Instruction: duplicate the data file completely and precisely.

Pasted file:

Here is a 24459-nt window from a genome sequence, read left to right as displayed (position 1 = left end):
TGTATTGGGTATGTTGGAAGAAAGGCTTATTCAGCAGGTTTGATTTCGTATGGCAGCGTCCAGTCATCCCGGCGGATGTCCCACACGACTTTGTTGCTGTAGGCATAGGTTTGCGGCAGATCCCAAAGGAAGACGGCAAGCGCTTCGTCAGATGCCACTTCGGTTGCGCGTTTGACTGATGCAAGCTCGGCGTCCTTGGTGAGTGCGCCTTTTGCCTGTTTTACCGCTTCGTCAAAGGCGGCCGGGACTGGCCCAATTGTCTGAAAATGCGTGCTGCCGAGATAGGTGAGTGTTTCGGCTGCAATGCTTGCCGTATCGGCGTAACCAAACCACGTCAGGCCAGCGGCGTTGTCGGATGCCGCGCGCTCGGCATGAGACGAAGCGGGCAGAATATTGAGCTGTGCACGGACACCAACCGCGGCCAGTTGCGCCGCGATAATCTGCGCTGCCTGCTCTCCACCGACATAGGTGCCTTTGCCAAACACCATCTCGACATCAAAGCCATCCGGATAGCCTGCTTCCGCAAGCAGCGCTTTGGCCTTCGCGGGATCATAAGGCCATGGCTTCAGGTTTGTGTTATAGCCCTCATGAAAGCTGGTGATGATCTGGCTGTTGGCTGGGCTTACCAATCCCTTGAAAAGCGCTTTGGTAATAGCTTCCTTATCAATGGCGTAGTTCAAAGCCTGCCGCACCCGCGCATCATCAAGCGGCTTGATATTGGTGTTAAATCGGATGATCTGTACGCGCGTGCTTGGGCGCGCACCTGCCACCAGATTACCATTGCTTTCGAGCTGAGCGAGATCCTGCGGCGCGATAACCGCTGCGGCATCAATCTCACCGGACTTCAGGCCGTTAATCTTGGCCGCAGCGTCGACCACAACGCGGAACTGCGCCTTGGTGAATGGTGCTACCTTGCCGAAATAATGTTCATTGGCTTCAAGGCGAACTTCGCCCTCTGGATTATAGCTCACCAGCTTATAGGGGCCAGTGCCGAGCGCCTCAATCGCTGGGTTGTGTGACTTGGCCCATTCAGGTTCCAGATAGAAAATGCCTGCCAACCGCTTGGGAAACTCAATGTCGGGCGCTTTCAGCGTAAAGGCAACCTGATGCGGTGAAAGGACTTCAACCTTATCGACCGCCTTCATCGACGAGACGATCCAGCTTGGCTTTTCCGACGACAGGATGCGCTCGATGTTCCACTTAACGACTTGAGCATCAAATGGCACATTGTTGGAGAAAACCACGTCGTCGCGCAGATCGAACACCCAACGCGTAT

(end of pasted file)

Here is a 24459-nt window from a genome sequence, read left to right as displayed (position 1 = left end):
TGTATTGGGTATGTTGGAAGAAAGGCTTATTCAGCAGGTTTGATTTCGTATGGCAGCGTCCAGTCATCCCGGCGGATGTCCCACACGACTTTGTTGCTGTAGGCATAGGTTTGCGGCAGATCCCAAAGGAAGACGGCAAGCGCTTCGTCAGATGCCACTTCGGTTGCGCGTTTGACTGATGCAAGCTCGGCGTCCTTGGTGAGTGCGCCTTTTGCCTGTTTTACCGCTTCGTCAAAGGCGGCCGGGACTGGCCCAATTGTCTGAAAATGCGTGCTGCCGAGATAGGTGAGTGTTTCGGCTGCAATGCTTGCCGTATCGGCGTAACCAAACCACGTCAGGCCAGCGGCGTTGTCGGATGCCGCGCGCTCGGCATGAGACGAAGCGGGCAGAATATTGAGCTGTGCACGGACACCAACCGCGGCCAGTTGCGCCGCGATAATCTGCGCTGCCTGCTCTCCACCGACATAGGTGCCTTTGCCAAACACCATCTCGACATCAAAGCCATCCGGATAGCCTGCTTCCGCAAGCAGCGCTTTGGCCTTCGCGGGATCATAAGGCCATGGCTTCAGGTTTGTGTTATAGCCCTCATGAAAGCTGGTGATGATCTGGCTGTTGGCTGGGCTTACCAATCCCTTGAAAAGCGCTTTGGTAATAGCTTCCTTATCAATGGCGTAGTTCAAAGCCTGCCGCACCCGCGCATCATCAAGCGGCTTGATATTGGTGTTAAATCGGATGATCTGTACGCGCGTGCTTGGGCGCGCACCTGCCACCAGATTACCATTGCTTTCGAGCTGAGCGAGATCCTGCGGCGCGATAACCGCTGCGGCATCAATCTCACCGGACTTCAGGCCGTTAATCTTGGCCGCAGCGTCGACCACAACGCGGAACTGCGCCTTGGTGAATGGTGCTACCTTGCCGAAATAATGTTCATTGGCTTCAAGGCGAACTTCGCCCTCTGGATTATAGCTCACCAGCTTATAGGGGCCAGTGCCGAGCGCCTCAATCGCTGGGTTGTGTGACTTGGCCCATTCAGGTTCCAGATAGAAAATGCCTGCCAACCGCTTGGGAAACTCAATGTCGGGCGCTTTCAGCGTAAAGGCAACCTGATGCGGTGAAAGGACTTCAACCTTATCGACCGCCTTCATCGACGAGACGATCCAGCTTGGCTTTTCCGACGACAGGATGCGCTCGATGTTCCACTTAACGACTTGAGCATCAAATGGCACATTGTTGGAGAAAACCACGTCGTCGCGCAGATCGAACACCCAACGCGTAT